Health authorities have declared Africa free of wild polio, in what now experts hail as a momentous milestone for the continent.
The disease that mainly affects children under the age of fives years attacks the nervous system and can cause irreversible paralysis within hours. Death can occur when breathing muscles are affected.
The disease has no cure but the polio vaccine protects children for life.
The Tuesday announcement by the African Regional Certification Commission for Polio Eradication is touted as a major step in the campaign to eradicate the crippling viral disease across the world and more especially countries most affected such as Afghanistan and Pakistan.
The declaration which was made during a World Health Organization (WHO) event came four years after the continent’s last case was reported in northern Nigeria.
Statistics indicate that Nigeria accounted for more than half of all global cases less than a decade ago.
Just like in many other countries, health officials in Nigeria faced a number of challenges during the vaccination campaign in the country as they had to travel to remote and dangerous places under threat from militant violence. Some lost their lives in the process.
Widespread rumours and misinformation about the vaccine also slowed down immunisation efforts.
The milestone to eradicate the disease in 47 countries in the WHO’s African region was hailed by health experts including WHO chief Tedros Adhanom Ghebreyesus.
“This is one of the greatest achievements in public health history,” he said.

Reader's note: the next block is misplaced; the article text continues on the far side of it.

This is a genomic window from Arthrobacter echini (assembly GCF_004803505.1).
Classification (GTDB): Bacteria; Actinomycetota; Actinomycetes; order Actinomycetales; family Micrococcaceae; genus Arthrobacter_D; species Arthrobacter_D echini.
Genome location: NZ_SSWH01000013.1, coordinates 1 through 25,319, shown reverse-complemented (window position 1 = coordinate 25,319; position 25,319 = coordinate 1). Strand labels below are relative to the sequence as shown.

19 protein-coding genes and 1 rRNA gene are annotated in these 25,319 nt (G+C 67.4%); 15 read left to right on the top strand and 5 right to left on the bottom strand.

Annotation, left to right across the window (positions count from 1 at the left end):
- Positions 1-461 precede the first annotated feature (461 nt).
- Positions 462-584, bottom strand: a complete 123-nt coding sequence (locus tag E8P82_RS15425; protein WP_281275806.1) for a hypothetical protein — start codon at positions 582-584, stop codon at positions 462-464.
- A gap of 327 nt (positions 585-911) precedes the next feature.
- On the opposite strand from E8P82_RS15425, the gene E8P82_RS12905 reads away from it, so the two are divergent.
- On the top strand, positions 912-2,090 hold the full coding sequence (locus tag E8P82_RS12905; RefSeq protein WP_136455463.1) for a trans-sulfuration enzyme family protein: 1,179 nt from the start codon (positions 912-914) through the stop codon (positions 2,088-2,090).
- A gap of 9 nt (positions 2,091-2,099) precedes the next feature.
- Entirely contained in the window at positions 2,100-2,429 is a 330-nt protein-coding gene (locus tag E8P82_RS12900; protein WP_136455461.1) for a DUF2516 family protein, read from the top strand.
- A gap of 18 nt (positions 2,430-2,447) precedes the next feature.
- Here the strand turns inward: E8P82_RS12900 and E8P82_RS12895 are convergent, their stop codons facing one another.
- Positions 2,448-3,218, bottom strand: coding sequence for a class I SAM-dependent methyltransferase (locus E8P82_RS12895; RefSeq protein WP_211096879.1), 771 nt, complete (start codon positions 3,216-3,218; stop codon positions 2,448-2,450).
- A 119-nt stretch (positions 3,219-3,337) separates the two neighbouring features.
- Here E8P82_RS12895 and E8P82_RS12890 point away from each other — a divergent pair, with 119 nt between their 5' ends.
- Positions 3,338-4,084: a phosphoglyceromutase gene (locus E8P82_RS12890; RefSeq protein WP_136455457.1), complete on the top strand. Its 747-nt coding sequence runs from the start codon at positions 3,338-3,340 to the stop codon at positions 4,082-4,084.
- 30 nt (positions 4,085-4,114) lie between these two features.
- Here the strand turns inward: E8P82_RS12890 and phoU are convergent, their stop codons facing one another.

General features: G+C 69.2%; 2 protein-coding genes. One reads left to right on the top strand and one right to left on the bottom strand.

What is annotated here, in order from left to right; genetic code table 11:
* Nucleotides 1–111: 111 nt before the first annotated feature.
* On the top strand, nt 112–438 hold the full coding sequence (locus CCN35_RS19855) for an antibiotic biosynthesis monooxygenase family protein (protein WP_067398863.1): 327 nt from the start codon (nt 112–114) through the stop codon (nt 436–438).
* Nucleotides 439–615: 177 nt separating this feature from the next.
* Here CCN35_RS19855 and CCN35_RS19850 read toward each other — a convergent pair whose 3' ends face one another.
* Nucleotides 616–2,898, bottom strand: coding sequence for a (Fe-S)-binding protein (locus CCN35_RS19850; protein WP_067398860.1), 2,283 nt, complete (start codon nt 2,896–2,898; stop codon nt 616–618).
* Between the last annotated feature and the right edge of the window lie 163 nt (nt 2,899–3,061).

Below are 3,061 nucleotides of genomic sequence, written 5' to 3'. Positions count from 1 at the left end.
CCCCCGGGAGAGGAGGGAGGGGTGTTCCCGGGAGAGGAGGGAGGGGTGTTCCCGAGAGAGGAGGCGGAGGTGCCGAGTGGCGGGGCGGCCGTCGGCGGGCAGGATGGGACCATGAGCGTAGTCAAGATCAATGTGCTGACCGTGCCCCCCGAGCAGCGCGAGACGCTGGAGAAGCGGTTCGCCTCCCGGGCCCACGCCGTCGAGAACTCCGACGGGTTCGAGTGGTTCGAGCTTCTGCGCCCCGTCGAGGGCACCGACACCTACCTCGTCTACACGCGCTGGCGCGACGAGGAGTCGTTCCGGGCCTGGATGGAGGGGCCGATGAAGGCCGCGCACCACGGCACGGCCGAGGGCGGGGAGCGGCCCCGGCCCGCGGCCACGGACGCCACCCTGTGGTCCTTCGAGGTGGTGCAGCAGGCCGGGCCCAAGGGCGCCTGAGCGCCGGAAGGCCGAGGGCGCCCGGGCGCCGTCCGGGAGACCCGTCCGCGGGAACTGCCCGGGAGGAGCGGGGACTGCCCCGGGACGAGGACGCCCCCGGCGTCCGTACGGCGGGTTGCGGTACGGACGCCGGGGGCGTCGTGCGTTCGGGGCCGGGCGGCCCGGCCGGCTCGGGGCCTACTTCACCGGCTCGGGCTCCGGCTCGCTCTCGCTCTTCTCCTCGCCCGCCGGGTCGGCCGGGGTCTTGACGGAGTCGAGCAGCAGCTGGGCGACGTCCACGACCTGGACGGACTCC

Big day for my African brothers & sisters – our continent will be declared #polio-free. This is one of the greatest public health achievements, demonstrating that with science & solidarity we can beat viruses & save lives. https://t.co/JhijcErtwM
— Tedros Adhanom Ghebreyesus (@DrTedros) August 25, 2020
Matshidiso Moeti, the WHO’s Africa director, called for a continuation in the efforts to protect children across the continent “against all forms of polio and other childhood diseases. We must take the lessons learned and best practices from eradicating wild polio virus to achieve Africa’s other public health goals and improve healthcare for all Africans.”
This is a momentous milestone for #Africa. Now future generations of African children can live free of wild #polio!#poliofree #africakicksoutwildpolio #RC70AFRO https://t.co/zJ3GyJnHkA pic.twitter.com/e547eh8Vw9
— Dr Matshidiso Moeti (@MoetiTshidi) August 25, 2020
It’s however, important to note that the Tuesday declaration does not mean Africa is polio-free.
Cases remain of the so-called vaccine-derived polio virus, which is a rare mutated form of the weakened but live virus contained in the oral polio vaccine.
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According to experts, the mutated virus can spark crippling polio outbreaks, and 16 African countries are currently experiencing one.
“Today’s celebration must be tempered by the expanding scope of outbreaks of vaccine-derived polio and the broader impact related to coronavirus,” said Seth Berkley, CEO of Gavi, the Vaccine Alliance as reported by WHO Africa on Twitter.
It’s also important to note that polio can be easily imported into a country that is polio free and from there it can spread rapidly among under-immunised populations.
This is said to have happened in Angola, which despite decades of civil war, defeated polio in 2001.
WHO urges that it is important countries remain vigilant and avoid complacency until there is global eradication.
According to the experts, for all types of polio to be eliminated, including vaccine-derived polio, vaccination efforts will need to continue alongside surveillance, to protect children from being paralysed by the disease in the coming years.